SALT LAKE CITY — Going off Craig Smith's remarks at his introductory press conference, either Larry Krystkowiak was horrible as Utah's basketball coach or his successor is an expert at hyperbole.
"I think we have a great nucleus," Smith said shortly after being announced as Utah's new coach.
That nucleus has taken a major hit in recent days with the departures of Timmy Allen and Alfonso Plummer, the program's two leading scorers the past season. Both players have entered the transfer portal and could also seek opportunities in professional basketball.
The problem is, even with both players, the program had sunk to the level that led to athletic director Mark Harlan's decision to make the coaching change in the midst of a pandemic that resulted in a $30 million budget shortfall. Not even Krystkowiak's nearly $7 million buyout during a financial hardship was enough to deter Harlan.
Krystkowiak did a masterful job of rebuilding the proud Utah program, reaching the Sweet 16 in his fourth year after starting out with two consecutive losing seasons. But he failed to sustain enough success after Utah advanced to the round of 32 in 2016, the program's last NCAA appearance.
Along the way, players transferred out at a rate that clearly impeded the program's attempts to earn tournament berths. Allen and Plummer, who could possibly return, are the latest examples with more likely to come this spring.
To say a program on a steep decline has a great nucleus is a bit of an overstatement, but that's the essence of the new coach. It's also why Harlan made an excellent choice in hiring Smith away from Utah State.
The 48-year-old Smith brings a bundle of energy and boundless enthusiasm, character traits the stagnant Utah program desperately needs. This is a program that not too long ago packed the Huntsman Center to create a great environment but now has been forced to place curtains over the upper bowl to bury the empty seats.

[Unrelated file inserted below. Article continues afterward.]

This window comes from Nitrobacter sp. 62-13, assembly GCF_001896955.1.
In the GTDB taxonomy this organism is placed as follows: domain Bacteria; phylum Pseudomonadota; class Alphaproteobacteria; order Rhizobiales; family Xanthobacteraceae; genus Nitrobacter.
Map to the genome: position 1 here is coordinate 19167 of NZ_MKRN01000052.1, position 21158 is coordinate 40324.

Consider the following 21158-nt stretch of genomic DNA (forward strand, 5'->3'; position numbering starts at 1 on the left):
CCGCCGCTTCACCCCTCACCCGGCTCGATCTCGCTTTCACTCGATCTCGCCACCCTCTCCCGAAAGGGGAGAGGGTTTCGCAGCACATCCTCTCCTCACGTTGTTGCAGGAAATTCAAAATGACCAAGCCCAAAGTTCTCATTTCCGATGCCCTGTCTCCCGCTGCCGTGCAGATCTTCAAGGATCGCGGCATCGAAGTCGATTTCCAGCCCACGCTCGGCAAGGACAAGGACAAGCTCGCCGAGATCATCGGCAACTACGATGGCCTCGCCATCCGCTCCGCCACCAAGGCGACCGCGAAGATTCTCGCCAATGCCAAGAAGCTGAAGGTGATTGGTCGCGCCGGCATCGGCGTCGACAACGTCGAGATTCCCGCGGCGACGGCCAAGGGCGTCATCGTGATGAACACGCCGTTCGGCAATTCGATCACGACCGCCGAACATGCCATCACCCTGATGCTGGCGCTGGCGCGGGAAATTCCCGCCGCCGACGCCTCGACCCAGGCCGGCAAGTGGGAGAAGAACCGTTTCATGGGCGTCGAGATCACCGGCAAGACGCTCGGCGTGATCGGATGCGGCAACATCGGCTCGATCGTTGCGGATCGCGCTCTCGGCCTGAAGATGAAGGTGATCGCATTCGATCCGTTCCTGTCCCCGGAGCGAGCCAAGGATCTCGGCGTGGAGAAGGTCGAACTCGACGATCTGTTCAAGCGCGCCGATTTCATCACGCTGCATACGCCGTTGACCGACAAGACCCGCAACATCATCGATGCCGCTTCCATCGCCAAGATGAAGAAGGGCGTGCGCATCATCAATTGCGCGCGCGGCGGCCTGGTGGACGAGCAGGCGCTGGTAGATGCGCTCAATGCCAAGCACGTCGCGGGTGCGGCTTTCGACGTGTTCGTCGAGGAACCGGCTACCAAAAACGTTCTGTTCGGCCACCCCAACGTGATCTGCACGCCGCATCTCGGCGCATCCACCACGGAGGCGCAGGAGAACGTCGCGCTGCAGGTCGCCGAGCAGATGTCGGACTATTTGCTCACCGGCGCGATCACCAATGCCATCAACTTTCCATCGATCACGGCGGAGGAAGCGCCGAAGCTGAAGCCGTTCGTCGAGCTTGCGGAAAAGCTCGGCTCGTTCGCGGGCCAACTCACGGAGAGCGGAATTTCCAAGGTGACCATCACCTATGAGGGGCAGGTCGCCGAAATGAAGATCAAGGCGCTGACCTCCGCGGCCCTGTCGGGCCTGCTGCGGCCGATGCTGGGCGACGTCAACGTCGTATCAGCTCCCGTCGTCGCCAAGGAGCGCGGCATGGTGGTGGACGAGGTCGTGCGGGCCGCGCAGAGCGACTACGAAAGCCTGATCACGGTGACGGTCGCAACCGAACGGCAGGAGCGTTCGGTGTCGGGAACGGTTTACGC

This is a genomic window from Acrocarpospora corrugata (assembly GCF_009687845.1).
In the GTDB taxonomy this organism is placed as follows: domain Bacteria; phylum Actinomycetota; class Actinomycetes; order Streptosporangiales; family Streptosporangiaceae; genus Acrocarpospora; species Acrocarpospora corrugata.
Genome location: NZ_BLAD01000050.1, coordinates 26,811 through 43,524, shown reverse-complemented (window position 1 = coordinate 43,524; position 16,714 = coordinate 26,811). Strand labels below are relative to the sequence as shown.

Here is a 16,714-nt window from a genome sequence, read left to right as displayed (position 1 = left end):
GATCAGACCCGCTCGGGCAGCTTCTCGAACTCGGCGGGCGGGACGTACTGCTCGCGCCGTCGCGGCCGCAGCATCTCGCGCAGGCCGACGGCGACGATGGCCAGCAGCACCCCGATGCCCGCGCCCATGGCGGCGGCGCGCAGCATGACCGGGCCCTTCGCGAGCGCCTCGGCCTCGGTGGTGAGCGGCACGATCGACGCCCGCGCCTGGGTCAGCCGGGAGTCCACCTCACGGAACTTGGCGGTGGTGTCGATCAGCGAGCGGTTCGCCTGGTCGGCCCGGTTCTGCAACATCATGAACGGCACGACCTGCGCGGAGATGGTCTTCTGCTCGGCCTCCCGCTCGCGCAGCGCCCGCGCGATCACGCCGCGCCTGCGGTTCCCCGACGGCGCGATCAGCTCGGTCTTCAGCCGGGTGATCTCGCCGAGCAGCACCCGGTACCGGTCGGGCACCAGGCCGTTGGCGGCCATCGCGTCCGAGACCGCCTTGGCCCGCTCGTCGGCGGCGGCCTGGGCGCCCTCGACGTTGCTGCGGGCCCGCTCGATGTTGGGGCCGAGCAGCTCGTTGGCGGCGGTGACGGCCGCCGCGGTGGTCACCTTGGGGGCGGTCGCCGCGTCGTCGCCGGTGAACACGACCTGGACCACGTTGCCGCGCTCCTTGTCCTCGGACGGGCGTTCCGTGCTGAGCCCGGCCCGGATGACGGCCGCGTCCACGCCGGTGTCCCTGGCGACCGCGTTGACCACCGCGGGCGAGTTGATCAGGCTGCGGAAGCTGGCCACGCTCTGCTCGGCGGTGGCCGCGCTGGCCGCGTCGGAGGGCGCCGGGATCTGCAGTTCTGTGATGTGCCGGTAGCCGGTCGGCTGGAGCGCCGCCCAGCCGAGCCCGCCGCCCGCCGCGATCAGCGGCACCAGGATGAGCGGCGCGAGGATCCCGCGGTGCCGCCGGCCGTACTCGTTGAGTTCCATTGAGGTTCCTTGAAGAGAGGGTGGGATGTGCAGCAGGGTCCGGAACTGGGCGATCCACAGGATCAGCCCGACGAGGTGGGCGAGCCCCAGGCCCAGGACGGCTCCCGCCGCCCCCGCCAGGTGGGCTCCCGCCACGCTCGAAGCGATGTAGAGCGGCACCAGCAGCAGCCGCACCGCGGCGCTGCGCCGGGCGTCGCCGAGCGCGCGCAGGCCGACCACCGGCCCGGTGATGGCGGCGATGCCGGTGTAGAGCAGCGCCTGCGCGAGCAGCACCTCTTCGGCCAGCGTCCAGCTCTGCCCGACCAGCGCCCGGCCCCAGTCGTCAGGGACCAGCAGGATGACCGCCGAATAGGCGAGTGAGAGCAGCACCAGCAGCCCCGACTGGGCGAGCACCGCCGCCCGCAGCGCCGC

Not that any of this bothers Smith, who resurrected a doormat Utah State program that made the NCAA Tournament in each of his three years in Logan. Nevermind that the Utes haven't even made the NIT the last three seasons, Smith expects to extend his personal NCAA streak to four next March.
"We have incredible expectations for this program every year our goal is to get the NCAA Tournament and win when we get there," he said. "That will be our goal next year and we're not going to settle for anything less than that."
And why would he?
Smith has proven adept as a quick fixer, building programs in short order. Besides going 74-24 at Utah State, he won 28 games in his second season at Mayville State and captured the Summit League title in his third year at South Dakota.
"I'm very confident in what we've done in our past whether it's Utah State, the University of South Dakota or Mayville State as a head coach," he said. "We've always taken over programs that maybe were kind of average or below average and be able to flip it and flip quicker than people realized."
Meeting with the players after getting the job, Smith let them know the program has all it needs to win. He pointed out the outstanding tradition, facilities and support.
All it needs now is an influx of talent.
"I think we have a great nucleus here that we can build upon," Smith said. "I think our style of play really fits a lot of these guys that are currently in the program. I think they have a chance to really shine in a way that maybe they don't even realize at this point."
As virtually every new coach says in his initial remarks, Smith intends to hire a great staff capable of recruiting nationally with the purpose of winning the right way. He also wants to play a strong nonconference schedule with the intent to play in-state schools apparently on some rotating basis.
"This state loves and is passionate about basketball," Smith said.
"I think it's important to play the state schools. Now are we going to play every school every year — no. It's just not feasible and, quite frankly, that might not be the best situation for us to set ourselves up for success to get to the NCAA Tournament."
During the 1990s, when the program annually made deep runs in the tournament, Utah regularly played Utah State and Weber State on a home-and-home basis. But the Utes no longer play those two programs at home, let alone on the road.